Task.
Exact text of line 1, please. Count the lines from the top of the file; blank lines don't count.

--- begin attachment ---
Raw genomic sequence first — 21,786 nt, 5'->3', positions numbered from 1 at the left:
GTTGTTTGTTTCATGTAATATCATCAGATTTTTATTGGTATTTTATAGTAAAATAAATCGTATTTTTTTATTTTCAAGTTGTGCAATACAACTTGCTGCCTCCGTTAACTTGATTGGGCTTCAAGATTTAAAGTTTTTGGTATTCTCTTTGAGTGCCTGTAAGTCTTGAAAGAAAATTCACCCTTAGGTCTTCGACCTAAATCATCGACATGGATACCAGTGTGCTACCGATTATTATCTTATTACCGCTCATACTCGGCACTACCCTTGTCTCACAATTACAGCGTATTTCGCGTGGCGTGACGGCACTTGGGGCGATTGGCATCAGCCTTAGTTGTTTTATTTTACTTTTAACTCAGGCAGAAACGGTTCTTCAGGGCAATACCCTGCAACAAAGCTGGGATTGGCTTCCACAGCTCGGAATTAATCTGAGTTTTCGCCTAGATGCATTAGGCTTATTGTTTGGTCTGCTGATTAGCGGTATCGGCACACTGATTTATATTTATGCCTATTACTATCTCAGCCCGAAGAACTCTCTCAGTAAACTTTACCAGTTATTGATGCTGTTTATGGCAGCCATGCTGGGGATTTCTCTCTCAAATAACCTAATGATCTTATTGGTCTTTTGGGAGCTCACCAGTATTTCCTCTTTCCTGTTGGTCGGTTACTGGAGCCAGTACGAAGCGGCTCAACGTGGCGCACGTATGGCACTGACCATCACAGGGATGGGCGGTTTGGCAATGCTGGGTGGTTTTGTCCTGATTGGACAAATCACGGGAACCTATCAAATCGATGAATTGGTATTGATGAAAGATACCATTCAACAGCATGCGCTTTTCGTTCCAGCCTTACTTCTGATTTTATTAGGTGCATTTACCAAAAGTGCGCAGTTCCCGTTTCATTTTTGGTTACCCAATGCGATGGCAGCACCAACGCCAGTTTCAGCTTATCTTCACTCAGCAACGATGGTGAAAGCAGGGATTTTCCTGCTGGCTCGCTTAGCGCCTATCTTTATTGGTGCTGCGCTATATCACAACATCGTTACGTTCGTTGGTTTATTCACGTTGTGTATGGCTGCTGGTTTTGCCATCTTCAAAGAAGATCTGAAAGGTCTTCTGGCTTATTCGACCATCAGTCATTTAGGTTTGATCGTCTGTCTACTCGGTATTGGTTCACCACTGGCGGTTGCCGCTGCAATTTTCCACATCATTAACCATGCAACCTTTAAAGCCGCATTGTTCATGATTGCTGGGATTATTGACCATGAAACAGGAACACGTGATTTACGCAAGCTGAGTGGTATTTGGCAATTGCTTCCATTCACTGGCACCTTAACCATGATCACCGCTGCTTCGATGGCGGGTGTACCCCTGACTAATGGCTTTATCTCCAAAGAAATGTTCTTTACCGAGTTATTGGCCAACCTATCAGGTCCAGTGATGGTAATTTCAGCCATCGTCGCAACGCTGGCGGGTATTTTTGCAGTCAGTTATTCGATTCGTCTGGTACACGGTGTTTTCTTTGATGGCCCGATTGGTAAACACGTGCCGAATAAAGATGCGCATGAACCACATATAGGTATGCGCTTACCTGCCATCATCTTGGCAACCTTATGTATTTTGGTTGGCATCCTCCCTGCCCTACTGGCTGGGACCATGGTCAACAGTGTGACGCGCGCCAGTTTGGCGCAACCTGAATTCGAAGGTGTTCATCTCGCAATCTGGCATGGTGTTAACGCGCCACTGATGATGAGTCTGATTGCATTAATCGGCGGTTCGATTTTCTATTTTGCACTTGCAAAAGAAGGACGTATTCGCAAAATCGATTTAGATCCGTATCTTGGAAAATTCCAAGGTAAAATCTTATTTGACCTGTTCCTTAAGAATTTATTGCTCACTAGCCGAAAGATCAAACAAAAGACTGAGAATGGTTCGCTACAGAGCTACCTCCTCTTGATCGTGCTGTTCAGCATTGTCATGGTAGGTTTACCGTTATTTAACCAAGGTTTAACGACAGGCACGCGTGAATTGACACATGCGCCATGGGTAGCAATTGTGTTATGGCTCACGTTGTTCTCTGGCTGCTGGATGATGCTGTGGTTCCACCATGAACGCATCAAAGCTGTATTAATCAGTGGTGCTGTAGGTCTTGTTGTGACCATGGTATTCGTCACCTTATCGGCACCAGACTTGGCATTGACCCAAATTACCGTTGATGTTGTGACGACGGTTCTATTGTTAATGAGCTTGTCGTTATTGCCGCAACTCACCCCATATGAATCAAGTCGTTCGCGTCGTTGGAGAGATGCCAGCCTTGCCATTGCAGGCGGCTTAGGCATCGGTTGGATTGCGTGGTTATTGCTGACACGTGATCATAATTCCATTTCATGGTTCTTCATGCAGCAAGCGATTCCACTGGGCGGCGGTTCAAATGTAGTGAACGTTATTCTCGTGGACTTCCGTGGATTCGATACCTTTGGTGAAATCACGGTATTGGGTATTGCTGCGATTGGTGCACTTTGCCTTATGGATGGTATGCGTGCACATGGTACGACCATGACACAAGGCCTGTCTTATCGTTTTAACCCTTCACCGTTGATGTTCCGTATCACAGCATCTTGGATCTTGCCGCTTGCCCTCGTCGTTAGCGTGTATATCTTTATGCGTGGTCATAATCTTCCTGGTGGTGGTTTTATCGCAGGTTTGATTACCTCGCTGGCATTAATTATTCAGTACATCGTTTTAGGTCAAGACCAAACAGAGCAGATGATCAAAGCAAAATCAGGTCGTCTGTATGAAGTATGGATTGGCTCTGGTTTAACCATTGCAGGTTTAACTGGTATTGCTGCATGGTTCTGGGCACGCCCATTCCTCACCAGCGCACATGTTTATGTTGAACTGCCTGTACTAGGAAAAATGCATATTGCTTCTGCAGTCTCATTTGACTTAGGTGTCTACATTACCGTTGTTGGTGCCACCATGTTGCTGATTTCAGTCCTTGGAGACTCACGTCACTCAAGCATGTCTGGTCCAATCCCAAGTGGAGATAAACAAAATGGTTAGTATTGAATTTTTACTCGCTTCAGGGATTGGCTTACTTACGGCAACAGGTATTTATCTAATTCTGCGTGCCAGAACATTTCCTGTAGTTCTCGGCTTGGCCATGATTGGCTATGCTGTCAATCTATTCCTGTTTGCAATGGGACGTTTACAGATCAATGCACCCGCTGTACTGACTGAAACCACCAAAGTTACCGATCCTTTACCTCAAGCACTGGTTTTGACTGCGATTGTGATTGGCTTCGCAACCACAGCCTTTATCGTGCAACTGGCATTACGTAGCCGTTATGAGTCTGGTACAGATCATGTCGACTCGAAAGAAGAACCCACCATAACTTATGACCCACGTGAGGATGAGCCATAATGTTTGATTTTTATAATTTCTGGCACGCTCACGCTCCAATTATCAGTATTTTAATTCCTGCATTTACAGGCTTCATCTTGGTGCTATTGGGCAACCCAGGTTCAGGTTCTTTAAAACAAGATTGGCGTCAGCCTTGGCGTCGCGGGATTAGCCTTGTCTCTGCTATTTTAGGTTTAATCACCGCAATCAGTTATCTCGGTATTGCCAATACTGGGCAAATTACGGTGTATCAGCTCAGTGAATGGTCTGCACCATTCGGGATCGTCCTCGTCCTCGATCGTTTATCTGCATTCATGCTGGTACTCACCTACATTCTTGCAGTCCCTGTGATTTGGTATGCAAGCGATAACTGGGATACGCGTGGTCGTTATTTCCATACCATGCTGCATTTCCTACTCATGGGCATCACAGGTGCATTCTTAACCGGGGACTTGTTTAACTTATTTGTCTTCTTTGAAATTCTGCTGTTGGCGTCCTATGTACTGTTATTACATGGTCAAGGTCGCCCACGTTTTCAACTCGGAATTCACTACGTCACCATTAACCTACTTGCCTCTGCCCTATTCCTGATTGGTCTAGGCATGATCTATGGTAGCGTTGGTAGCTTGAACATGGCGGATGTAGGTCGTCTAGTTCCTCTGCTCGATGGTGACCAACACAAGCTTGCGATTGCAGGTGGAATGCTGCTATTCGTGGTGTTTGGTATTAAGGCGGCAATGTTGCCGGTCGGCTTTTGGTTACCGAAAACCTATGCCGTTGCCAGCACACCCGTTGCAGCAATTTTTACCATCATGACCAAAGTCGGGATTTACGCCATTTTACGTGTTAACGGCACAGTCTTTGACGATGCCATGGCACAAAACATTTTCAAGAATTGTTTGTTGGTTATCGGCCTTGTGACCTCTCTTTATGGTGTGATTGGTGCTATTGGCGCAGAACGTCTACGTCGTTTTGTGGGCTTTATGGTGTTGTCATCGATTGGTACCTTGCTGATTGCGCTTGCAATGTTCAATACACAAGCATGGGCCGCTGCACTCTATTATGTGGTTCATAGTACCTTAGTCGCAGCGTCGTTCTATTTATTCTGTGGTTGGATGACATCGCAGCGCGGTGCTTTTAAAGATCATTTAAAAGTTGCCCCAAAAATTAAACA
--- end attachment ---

Raw genomic sequence first — 21,786 nt, 5'->3', positions numbered from 1 at the left: